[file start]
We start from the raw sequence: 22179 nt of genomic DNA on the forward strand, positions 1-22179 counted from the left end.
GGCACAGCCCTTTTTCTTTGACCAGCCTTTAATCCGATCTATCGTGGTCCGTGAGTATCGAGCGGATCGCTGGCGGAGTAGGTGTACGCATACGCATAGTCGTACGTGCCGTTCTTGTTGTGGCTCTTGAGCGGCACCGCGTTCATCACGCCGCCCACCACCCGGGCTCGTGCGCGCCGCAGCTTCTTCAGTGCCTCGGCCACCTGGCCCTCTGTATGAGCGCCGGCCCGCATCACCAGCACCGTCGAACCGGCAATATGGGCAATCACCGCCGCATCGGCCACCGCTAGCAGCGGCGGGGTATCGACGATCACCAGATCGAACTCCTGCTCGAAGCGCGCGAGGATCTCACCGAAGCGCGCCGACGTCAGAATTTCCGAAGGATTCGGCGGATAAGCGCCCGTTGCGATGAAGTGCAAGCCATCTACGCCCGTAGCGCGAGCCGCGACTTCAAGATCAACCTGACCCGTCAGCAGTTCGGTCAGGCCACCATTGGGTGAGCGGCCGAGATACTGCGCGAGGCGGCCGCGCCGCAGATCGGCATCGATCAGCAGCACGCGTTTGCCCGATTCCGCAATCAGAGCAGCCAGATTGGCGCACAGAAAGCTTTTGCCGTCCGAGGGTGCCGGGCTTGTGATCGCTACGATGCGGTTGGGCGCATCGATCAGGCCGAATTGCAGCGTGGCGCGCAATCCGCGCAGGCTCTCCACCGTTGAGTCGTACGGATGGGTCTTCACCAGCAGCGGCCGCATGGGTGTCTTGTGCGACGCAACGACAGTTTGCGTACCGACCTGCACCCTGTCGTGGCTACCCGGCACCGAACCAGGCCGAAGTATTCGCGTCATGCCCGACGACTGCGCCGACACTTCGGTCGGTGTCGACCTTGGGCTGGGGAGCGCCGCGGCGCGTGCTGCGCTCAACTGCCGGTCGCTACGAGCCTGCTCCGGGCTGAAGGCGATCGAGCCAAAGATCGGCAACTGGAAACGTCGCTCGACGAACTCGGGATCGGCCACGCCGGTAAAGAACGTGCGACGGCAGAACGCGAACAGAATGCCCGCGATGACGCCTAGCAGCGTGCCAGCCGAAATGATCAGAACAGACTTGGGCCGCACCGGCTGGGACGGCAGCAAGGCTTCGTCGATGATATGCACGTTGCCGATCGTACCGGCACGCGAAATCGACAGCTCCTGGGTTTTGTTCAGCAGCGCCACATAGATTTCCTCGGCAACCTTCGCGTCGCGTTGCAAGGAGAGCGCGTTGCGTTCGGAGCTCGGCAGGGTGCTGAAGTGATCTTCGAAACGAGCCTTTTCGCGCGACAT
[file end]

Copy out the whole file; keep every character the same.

We start from the raw sequence: 22179 nt of genomic DNA on the forward strand, positions 1-22179 counted from the left end.
GGCACAGCCCTTTTTCTTTGACCAGCCTTTAATCCGATCTATCGTGGTCCGTGAGTATCGAGCGGATCGCTGGCGGAGTAGGTGTACGCATACGCATAGTCGTACGTGCCGTTCTTGTTGTGGCTCTTGAGCGGCACCGCGTTCATCACGCCGCCCACCACCCGGGCTCGTGCGCGCCGCAGCTTCTTCAGTGCCTCGGCCACCTGGCCCTCTGTATGAGCGCCGGCCCGCATCACCAGCACCGTCGAACCGGCAATATGGGCAATCACCGCCGCATCGGCCACCGCTAGCAGCGGCGGGGTATCGACGATCACCAGATCGAACTCCTGCTCGAAGCGCGCGAGGATCTCACCGAAGCGCGCCGACGTCAGAATTTCCGAAGGATTCGGCGGATAAGCGCCCGTTGCGATGAAGTGCAAGCCATCTACGCCCGTAGCGCGAGCCGCGACTTCAAGATCAACCTGACCCGTCAGCAGTTCGGTCAGGCCACCATTGGGTGAGCGGCCGAGATACTGCGCGAGGCGGCCGCGCCGCAGATCGGCATCGATCAGCAGCACGCGTTTGCCCGATTCCGCAATCAGAGCAGCCAGATTGGCGCACAGAAAGCTTTTGCCGTCCGAGGGTGCCGGGCTTGTGATCGCTACGATGCGGTTGGGCGCATCGATCAGGCCGAATTGCAGCGTGGCGCGCAATCCGCGCAGGCTCTCCACCGTTGAGTCGTACGGATGGGTCTTCACCAGCAGCGGCCGCATGGGTGTCTTGTGCGACGCAACGACAGTTTGCGTACCGACCTGCACCCTGTCGTGGCTACCCGGCACCGAACCAGGCCGAAGTATTCGCGTCATGCCCGACGACTGCGCCGACACTTCGGTCGGTGTCGACCTTGGGCTGGGGAGCGCCGCGGCGCGTGCTGCGCTCAACTGCCGGTCGCTACGAGCCTGCTCCGGGCTGAAGGCGATCGAGCCAAAGATCGGCAACTGGAAACGTCGCTCGACGAACTCGGGATCGGCCACGCCGGTAAAGAACGTGCGACGGCAGAACGCGAACAGAATGCCCGCGATGACGCCTAGCAGCGTGCCAGCCGAAATGATCAGAACAGACTTGGGCCGCACCGGCTGGGACGGCAGCAAGGCTTCGTCGATGATATGCACGTTGCCGATCGTACCGGCACGCGAAATCGACAGCTCCTGGGTTTTGTTCAGCAGCGCCACATAGATTTCCTCGGCAACCTTCGCGTCGCGTTGCAAGGAGAGCGCGTTGCGTTCGGAGCTCGGCAGGGTGCTGAAGTGATCTTCGAAACGAGCCTTTTCGCGCGACAT